In 2015, a truck driver allegedly failed to reduce his speed, causing a fatal traffic accident. Since that tragic accident, efforts were undertaken to reduce wrecks that can cause death or a serious injury through proposed safety regulations. Unfortunately, that proposal, along with several others, has not been acted on, thereby exposing travelers in Maine and elsewhere to continued hazards from inattentive or negligent drivers.
The fatal truck accident spurred efforts to have trucks outfitted with technology that could automatically reduce vehicle speed when slower moving traffic is detected ahead. However, this safety regulation has stalled as it is purportedly being re-evaluated to determine whether the expected benefits can justify the cost of implementation. In addition to this safety regulation, there have been other recent efforts to ensure the safety of both motorists and other travelers who use public transportation — such as trains and buses — though these measures are also stalled.
Some have tried to pass laws that would require railroad companies to test engineers for certain health conditions that have been implicated as a cause of several rail accidents. There is also a measure that calls for at least two engineers on certain trains in an effort to protect against negligent or inattentive drivers. Another regulation that would require trains to use advanced braking has also been delayed due to re-evaluation.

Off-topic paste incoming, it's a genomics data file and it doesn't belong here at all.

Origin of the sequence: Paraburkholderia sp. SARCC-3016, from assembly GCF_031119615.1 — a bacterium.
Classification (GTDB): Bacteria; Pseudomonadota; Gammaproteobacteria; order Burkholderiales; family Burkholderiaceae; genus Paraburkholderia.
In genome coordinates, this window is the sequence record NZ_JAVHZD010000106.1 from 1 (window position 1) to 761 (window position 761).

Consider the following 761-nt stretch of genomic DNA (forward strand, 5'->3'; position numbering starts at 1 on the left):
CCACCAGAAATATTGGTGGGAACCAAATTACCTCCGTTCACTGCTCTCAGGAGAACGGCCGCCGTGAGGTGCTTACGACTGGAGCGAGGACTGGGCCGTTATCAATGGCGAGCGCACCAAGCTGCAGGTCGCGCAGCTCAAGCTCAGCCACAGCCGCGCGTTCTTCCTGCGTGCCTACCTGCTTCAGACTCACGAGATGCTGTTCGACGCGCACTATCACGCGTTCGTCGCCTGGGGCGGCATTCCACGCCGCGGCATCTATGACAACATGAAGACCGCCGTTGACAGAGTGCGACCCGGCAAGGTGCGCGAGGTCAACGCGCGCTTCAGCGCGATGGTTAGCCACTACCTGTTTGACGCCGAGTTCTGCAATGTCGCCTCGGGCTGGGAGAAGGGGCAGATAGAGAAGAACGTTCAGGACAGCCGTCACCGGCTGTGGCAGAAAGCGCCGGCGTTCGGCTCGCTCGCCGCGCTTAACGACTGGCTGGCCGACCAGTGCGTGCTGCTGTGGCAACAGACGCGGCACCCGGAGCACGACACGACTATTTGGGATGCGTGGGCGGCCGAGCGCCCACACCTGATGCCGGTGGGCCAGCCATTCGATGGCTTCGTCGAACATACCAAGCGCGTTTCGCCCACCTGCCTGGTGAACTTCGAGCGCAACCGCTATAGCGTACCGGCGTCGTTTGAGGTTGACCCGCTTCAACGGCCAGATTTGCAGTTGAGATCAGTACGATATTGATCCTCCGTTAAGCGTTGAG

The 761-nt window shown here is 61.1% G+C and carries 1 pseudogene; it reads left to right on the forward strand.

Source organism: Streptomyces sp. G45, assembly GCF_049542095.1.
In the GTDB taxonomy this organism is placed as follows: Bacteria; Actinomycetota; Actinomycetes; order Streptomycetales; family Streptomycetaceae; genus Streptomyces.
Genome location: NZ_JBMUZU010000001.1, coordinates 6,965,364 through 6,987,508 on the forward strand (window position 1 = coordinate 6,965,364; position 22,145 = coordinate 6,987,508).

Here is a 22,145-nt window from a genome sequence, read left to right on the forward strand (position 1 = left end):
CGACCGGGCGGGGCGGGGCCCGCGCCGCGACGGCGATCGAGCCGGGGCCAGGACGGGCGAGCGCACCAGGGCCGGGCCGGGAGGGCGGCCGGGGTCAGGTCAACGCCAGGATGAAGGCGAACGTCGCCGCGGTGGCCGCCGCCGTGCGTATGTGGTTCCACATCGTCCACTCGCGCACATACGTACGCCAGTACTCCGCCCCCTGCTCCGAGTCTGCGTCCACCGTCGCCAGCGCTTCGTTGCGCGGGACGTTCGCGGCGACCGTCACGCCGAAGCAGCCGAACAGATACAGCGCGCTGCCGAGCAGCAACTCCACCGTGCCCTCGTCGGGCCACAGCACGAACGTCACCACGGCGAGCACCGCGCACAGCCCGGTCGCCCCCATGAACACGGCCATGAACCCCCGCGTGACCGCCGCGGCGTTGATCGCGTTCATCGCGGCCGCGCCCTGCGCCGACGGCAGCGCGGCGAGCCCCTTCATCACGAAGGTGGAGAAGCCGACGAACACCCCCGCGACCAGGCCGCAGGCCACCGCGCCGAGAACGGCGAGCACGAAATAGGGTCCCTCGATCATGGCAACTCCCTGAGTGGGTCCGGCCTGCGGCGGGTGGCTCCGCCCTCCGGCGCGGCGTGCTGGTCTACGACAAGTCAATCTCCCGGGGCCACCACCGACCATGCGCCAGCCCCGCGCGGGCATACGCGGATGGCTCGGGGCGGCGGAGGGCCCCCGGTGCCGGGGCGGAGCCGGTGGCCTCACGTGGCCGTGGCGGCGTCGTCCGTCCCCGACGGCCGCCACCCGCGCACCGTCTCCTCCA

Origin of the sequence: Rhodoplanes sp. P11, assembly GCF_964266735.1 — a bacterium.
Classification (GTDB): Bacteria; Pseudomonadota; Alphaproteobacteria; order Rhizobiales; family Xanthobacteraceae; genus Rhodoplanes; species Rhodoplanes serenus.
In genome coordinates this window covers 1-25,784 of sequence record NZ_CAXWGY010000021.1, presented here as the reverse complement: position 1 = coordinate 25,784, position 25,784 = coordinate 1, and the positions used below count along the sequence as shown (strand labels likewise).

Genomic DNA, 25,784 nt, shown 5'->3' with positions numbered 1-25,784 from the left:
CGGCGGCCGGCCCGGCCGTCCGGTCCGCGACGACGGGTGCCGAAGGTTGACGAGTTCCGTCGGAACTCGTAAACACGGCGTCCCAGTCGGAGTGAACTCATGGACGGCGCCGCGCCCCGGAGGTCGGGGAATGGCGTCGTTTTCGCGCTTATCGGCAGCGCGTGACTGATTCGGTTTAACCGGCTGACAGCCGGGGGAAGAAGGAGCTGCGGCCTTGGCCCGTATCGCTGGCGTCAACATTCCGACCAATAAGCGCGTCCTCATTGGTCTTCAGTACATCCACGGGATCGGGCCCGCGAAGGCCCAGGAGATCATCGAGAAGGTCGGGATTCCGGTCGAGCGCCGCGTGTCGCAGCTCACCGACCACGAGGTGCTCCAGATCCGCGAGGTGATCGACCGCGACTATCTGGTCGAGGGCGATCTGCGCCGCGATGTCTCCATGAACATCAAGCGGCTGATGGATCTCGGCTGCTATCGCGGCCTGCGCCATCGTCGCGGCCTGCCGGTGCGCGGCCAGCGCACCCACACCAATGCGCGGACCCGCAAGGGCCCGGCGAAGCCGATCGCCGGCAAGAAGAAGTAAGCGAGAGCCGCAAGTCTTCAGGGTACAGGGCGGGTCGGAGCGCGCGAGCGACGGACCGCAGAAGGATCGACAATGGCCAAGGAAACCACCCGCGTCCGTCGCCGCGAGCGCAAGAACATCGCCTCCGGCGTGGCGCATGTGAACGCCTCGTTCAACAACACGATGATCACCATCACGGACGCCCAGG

Some have blamed the change in administration for the refusal to pass certain safety regulations, though it is not unusual for such a change to lead to increased scrutiny for ways to reduce the economic costs for industries. The federal agencies tasked with protecting travelers are also required to assign a set cost per life saved before a regulation can move forward. Travelers in Maine who have suffered a serious injury from an accident caused by the negligence of another party likely also sustain significant monetary damages. These victims may choose to file a claim through the civil justice system as a way to seek compensation for the losses that resulted from these accidents.
Source: thetrucker.com, “Transportation safety rules sidelined under Trump“, Joan Lowy and Tom Krisher, Feb. 26, 2018